ANZSA is the regional office of the International Stillbirth Alliance
ANZSA would like to thank The Mater Foundation for supporting its activities
ANZSA thanks to Mater Research for accommodating the ANZSA secretariat
Please help ANZSA by making a donation
Reducing stillbirth and improving care for affected families through high quality research, clinical practice improvement and raising public awareness.
My Baby's Movements App Presented on ABC radio's 'Babytalk'
Listen to Vicki Flenady and Glenn Gardener discuss the My Baby's Movements App and upcoming clinical trial on ABC radio's Babytalk with Penny Johnston. Interview podcast available on the Stillbirth in the News page.
Call for Board Nominations for the Australian and New Zealand Stillbirth Alliance
Message from the Chair of ANZSA, Adrian Charles:
I would like to notify you of the call for nominations for members of the ANZSA Board which is now open and will close 10th March 2014.
ANZSA is seeking nominations from individuals and full member organisations for individuals with a passion and willingness to contribute to the work of ANZSA in a meaningful way to reduce the numbers of stillborn babies and improve care for families who have a stillborn baby. Nomination of those who have played an active role in one or more of the ANZSA Committees and/or have made a substantial contribution to the objectives is highly desirable.
We wish to have a spread of expertise with clinical experience, researchers, epidemiologists, indigenous health experts, parents and others to enable the organisation to help deal and find solutions to reduce the burden of stillbirth and the related issues in Australia and New Zealand.
Kindly submit nominations by completing the nominations form (downloaded HERE) and submit to the ANZSA secretariat via firstname.lastname@example.org. Elections will be undertaken at the Annual General Meeting to be held during the PSANZ Congress on 9th April.
We look forward to your submissions,
Chair, Australian and New Zealand Stillbirth Alliance
Now available - Translated Brochures on Decreased Fetal Movements
The ANZSA brochure 'Pregnancy - Your Baby's Movements and What They Mean' has been updated and now includes translations into seven languages: Arabic, Chinese (Simplified Chinese and Traditional Chinese), Hindi, Korean, Spanish, and Vietnamese.
Visit the Resources for Parents section for more.
Stillbirth in the News - A Blood Test for Stillbirth Prevention
Researchers from Mercy Health are developing a blood test that could help to detect unborn babies at risk of stillbirth. The blood test works by measuring markers in the mother's blood that suggest oxygen deprivation in the baby.
See various articles on this story at our Media Centre.
IMPROVE Goes International - Vietnam
The IMPROVE Course (Improving Perinatal Mortality Review & Outcomes Via Education), a SCORPIO style educational workshop with 6 interactive stations based on uptake of the PSANZ Perinatal Mortality Guidelines, went International in October, being taught in Hanoi, Vietnam at the International Stillbirth Alliance Meeting. The course has been developed and continually updated with the involvement of a large group of dedicated health professionals including members of the PSANZ Perinatal Mortality Special Interest Group, Australian New Zealand Stillbirth Alliance, SIDS and Kids to name a few, and is approved by a number of Colleges including RANZCOG. The aim of teaching the course in Vietnam was to determine whether it can be modified to assist developing countries in reducing perinatal mortality, one of the WHO millennium development goals. The course was a great success and the local staff was very positive about the potential for modification for developing countries. We look forward to working further with the team in Vietnam as well as presenting IMPROVE at the International Stillbirth Alliance meeting in Amsterdam in 2014.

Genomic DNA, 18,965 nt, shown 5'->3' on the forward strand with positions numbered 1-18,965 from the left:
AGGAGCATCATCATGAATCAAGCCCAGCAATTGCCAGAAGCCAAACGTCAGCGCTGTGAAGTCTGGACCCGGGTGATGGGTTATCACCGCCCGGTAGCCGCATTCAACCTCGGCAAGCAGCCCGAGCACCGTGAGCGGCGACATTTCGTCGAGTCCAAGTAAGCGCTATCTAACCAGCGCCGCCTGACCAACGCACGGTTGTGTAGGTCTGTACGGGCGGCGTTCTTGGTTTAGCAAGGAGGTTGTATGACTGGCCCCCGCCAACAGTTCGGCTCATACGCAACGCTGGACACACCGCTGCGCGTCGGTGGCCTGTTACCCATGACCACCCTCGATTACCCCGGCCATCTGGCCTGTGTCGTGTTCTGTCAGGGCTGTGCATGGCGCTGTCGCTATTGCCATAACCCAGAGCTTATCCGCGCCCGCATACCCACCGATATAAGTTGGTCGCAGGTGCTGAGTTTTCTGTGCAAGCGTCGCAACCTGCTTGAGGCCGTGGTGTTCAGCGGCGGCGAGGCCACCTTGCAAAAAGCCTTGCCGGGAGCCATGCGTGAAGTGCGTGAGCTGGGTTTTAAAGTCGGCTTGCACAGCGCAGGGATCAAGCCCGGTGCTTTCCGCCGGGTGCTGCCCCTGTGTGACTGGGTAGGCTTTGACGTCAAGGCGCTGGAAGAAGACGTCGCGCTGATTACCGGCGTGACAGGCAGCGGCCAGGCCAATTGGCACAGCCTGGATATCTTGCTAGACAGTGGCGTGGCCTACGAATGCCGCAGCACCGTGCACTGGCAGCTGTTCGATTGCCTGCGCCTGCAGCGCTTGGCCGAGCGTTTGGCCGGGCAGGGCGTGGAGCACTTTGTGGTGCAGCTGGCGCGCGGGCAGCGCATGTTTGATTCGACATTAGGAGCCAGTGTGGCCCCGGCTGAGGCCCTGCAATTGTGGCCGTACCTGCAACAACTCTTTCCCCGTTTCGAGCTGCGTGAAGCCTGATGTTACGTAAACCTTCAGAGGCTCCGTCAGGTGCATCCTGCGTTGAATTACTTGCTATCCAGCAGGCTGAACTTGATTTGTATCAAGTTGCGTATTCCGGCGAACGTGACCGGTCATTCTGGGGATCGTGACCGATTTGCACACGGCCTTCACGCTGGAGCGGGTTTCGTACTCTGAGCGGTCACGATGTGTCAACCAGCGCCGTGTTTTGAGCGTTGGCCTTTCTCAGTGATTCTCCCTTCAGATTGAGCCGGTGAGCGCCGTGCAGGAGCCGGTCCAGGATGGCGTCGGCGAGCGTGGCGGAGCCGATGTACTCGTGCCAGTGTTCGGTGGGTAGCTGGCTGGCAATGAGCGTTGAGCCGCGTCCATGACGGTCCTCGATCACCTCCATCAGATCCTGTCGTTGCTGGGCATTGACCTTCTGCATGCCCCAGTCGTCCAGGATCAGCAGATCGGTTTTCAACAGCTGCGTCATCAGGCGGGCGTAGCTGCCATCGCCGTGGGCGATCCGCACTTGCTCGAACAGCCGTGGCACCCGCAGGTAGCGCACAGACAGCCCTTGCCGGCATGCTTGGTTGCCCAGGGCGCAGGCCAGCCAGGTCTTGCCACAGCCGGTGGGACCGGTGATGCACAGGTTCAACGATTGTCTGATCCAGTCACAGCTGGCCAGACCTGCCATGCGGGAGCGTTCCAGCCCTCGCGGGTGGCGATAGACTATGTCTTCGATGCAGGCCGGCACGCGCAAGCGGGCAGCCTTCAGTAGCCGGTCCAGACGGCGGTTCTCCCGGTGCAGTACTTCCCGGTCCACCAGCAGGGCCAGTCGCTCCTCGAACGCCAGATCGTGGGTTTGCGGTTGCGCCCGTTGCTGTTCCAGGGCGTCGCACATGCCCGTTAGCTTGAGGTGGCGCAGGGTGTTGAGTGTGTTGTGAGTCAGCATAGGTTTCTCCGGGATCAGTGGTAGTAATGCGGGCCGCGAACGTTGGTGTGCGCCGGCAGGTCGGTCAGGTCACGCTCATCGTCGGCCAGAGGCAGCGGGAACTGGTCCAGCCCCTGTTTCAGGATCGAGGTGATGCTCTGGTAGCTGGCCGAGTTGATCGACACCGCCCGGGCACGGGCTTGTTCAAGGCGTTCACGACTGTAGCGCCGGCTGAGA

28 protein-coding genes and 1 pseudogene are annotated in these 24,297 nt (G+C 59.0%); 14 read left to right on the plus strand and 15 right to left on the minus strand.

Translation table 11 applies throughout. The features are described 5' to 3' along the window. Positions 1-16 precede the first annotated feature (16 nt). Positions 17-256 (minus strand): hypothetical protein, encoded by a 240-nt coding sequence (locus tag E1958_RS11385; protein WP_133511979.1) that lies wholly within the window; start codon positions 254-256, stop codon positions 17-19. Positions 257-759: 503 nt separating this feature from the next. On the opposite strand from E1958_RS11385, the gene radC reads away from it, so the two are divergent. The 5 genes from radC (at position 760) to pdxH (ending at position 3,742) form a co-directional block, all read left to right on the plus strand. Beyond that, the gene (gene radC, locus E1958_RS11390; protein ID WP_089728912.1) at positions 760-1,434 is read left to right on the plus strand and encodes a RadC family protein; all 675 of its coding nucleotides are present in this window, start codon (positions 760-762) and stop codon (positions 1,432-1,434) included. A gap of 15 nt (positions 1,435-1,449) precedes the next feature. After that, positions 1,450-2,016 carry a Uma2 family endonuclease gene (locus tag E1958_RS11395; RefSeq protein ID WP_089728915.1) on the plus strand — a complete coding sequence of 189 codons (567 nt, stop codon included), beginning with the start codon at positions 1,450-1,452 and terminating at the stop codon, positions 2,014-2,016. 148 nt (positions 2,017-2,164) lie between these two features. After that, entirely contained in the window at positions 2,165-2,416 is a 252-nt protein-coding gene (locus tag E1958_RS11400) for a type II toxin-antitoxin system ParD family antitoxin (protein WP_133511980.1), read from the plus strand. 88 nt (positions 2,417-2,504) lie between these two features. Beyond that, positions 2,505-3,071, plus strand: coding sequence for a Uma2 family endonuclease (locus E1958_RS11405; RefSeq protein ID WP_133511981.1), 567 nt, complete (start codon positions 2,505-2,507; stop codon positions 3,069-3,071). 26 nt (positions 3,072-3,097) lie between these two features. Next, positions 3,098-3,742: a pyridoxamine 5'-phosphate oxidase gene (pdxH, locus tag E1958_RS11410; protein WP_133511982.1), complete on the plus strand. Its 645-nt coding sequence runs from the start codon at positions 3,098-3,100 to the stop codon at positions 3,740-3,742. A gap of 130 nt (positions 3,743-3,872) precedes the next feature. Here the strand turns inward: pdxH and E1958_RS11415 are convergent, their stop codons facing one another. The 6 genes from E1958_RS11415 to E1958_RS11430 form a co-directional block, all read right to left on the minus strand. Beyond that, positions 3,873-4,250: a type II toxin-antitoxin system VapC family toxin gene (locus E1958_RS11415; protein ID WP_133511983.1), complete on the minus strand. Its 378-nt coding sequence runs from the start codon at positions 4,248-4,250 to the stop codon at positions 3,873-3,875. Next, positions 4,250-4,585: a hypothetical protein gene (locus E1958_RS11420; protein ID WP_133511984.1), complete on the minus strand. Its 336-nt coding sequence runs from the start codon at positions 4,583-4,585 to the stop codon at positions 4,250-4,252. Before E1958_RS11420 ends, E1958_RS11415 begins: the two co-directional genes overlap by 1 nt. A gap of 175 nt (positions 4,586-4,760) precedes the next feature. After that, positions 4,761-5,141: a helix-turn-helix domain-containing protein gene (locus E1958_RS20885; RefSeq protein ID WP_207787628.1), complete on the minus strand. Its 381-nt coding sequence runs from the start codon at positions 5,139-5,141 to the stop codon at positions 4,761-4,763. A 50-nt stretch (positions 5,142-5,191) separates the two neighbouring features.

Quality and safety in perinatal care: The annual PSANZ Satellite Workshop of the PSANZ PMG and ANZSA
The workshop will consist of Session 1: A workshop on identification of areas for improving outcomes for mothers and babies through identification of contributory factors and potentially avoidable adverse maternal and neonatal outcomes, and Session 2: Improving the detection of fetal growth restriction.
Thursday, 10th APRIL 2014, 08:30 am to 14:30 pm
Venue: King Edward Memorial Hospital, 374 Bagot rd. Subiaco, Western Australia
See the program flyer and registration form, including speakers and topics. Submit your registration form today to secure your place.
A recent special report in the New Zealand Herald highlights the importance of studies into causes and prevention of stillbirth. The article discusses the relationship between maternal sleep position and stillbirth, noting the lack of conclusive evidence to guide recommendations. This article relates to previous research, which you can read more about below under "Stillbirth Science, Life Matters, ABC Radio National" and "New Paper on Sleeping Positions and Stillbirth".
Read the full article here.
Cure Kids has provided funding for additional research in this field.
Gold Coast Marathon
A message from Heidi Mules, Gold Coast Marathon Fundraiser
"On 7th July 2013, the day of the Gold Coast Marathon, our daughter Sophie
would have been 19 months old. Unfortunately she was stillborn at 41 weeks in
2011. Her death was the result of what is medically termed an 'accidental
placenta abruption', meaning there was no known cause, nor was there any way to
predict it was going to occur.
To commemorate her life, Ned and I will be participating in the Gold Coast marathon to fund raise for the Australian and New Zealand Still Birth Alliance (ANZSA). We hope that with further funding and research, associations such as this will be one step closer to determining the 'why' that constantly haunts us, and 'how to prevent this happening again'.